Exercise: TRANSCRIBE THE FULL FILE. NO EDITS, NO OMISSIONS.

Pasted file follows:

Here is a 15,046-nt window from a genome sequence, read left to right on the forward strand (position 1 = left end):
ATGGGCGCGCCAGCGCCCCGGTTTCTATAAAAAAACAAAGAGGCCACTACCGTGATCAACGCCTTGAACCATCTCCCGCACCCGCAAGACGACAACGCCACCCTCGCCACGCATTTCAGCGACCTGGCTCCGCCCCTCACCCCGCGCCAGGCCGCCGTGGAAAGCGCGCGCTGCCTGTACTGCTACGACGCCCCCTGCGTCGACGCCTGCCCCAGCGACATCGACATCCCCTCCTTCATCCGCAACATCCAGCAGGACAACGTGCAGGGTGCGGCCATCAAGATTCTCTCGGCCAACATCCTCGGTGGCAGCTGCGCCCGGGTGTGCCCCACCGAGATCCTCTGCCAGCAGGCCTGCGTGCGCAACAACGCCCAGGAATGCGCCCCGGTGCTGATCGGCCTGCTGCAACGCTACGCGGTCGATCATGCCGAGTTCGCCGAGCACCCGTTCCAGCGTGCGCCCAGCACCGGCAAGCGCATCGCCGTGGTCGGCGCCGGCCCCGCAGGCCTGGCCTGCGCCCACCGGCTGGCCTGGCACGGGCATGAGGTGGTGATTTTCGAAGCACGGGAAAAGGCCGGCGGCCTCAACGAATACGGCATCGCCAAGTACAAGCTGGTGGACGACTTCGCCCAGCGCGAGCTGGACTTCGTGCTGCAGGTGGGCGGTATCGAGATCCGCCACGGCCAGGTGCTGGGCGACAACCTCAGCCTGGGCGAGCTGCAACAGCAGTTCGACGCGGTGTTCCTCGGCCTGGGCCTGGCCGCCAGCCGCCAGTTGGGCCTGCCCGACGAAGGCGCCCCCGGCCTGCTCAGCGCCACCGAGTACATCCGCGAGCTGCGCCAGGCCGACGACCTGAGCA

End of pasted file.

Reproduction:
Here is a 15,046-nt window from a genome sequence, read left to right on the forward strand (position 1 = left end):
ATGGGCGCGCCAGCGCCCCGGTTTCTATAAAAAAACAAAGAGGCCACTACCGTGATCAACGCCTTGAACCATCTCCCGCACCCGCAAGACGACAACGCCACCCTCGCCACGCATTTCAGCGACCTGGCTCCGCCCCTCACCCCGCGCCAGGCCGCCGTGGAAAGCGCGCGCTGCCTGTACTGCTACGACGCCCCCTGCGTCGACGCCTGCCCCAGCGACATCGACATCCCCTCCTTCATCCGCAACATCCAGCAGGACAACGTGCAGGGTGCGGCCATCAAGATTCTCTCGGCCAACATCCTCGGTGGCAGCTGCGCCCGGGTGTGCCCCACCGAGATCCTCTGCCAGCAGGCCTGCGTGCGCAACAACGCCCAGGAATGCGCCCCGGTGCTGATCGGCCTGCTGCAACGCTACGCGGTCGATCATGCCGAGTTCGCCGAGCACCCGTTCCAGCGTGCGCCCAGCACCGGCAAGCGCATCGCCGTGGTCGGCGCCGGCCCCGCAGGCCTGGCCTGCGCCCACCGGCTGGCCTGGCACGGGCATGAGGTGGTGATTTTCGAAGCACGGGAAAAGGCCGGCGGCCTCAACGAATACGGCATCGCCAAGTACAAGCTGGTGGACGACTTCGCCCAGCGCGAGCTGGACTTCGTGCTGCAGGTGGGCGGTATCGAGATCCGCCACGGCCAGGTGCTGGGCGACAACCTCAGCCTGGGCGAGCTGCAACAGCAGTTCGACGCGGTGTTCCTCGGCCTGGGCCTGGCCGCCAGCCGCCAGTTGGGCCTGCCCGACGAAGGCGCCCCCGGCCTGCTCAGCGCCACCGAGTACATCCGCGAGCTGCGCCAGGCCGACGACCTGAGCA